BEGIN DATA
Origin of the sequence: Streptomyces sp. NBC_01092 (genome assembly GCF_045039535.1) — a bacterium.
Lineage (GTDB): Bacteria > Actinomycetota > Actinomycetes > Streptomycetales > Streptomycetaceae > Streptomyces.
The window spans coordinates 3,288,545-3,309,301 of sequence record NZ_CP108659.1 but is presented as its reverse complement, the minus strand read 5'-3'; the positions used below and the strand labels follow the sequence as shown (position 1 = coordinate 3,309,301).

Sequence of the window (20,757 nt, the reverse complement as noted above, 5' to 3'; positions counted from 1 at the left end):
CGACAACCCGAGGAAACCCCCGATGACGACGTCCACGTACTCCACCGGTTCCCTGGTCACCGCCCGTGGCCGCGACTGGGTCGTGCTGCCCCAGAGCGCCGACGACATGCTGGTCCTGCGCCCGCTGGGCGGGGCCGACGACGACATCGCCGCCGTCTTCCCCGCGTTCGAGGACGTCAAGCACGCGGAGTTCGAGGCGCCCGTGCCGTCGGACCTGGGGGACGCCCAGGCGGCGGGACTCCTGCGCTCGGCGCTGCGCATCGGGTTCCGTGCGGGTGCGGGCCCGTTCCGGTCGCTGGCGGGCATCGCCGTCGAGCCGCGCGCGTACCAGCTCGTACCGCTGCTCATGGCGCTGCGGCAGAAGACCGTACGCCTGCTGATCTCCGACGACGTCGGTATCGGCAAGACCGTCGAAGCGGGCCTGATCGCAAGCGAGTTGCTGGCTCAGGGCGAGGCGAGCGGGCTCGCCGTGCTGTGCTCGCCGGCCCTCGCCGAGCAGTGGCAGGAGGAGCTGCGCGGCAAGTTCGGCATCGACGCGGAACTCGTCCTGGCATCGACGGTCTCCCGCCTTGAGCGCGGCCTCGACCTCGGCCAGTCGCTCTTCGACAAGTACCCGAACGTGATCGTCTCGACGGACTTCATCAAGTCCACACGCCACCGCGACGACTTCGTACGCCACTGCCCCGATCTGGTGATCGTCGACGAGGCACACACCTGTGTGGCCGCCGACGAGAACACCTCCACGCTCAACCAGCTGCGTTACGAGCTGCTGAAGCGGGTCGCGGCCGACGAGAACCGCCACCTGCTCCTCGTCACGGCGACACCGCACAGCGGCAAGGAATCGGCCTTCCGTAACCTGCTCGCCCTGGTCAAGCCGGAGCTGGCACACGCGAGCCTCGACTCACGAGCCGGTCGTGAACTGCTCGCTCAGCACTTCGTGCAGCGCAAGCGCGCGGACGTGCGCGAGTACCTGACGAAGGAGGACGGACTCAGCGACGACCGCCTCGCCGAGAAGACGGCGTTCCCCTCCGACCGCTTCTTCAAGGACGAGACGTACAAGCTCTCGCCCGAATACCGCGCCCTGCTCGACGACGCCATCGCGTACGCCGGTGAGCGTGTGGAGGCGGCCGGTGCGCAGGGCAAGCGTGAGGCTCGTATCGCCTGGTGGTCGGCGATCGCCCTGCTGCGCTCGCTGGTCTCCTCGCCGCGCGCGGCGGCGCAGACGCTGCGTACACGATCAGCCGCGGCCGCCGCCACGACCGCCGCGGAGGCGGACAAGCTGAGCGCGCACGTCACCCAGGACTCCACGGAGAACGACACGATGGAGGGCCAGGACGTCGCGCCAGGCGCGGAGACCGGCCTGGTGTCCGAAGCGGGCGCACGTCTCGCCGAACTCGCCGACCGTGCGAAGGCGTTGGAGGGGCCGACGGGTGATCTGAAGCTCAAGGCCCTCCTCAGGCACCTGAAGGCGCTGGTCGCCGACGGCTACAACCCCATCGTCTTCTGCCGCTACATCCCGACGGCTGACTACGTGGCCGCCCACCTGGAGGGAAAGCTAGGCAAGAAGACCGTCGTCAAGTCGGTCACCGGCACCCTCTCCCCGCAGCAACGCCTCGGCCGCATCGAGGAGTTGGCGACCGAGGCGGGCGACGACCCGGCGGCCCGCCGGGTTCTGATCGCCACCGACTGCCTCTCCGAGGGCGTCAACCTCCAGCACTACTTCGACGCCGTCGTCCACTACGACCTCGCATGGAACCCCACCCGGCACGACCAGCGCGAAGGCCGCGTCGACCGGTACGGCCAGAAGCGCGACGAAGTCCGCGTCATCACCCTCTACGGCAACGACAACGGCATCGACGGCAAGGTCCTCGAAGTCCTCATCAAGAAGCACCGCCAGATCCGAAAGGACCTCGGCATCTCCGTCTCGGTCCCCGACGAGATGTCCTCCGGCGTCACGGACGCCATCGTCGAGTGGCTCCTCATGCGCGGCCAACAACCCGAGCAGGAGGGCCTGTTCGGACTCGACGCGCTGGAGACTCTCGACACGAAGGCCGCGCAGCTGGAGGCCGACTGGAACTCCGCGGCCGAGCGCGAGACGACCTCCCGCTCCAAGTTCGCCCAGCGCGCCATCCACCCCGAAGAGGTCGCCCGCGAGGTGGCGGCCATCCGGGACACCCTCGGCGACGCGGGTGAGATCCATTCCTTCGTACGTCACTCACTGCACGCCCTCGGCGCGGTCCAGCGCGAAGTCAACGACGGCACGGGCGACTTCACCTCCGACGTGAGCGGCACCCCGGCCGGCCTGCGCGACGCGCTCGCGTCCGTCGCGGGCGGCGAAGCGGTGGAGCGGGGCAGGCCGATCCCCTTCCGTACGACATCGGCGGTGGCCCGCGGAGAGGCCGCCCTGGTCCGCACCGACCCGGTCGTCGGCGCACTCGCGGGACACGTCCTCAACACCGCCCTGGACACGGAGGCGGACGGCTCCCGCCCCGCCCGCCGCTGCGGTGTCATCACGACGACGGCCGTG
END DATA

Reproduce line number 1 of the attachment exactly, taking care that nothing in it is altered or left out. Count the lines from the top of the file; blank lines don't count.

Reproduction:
Origin of the sequence: Streptomyces sp. NBC_01092 (genome assembly GCF_045039535.1) — a bacterium.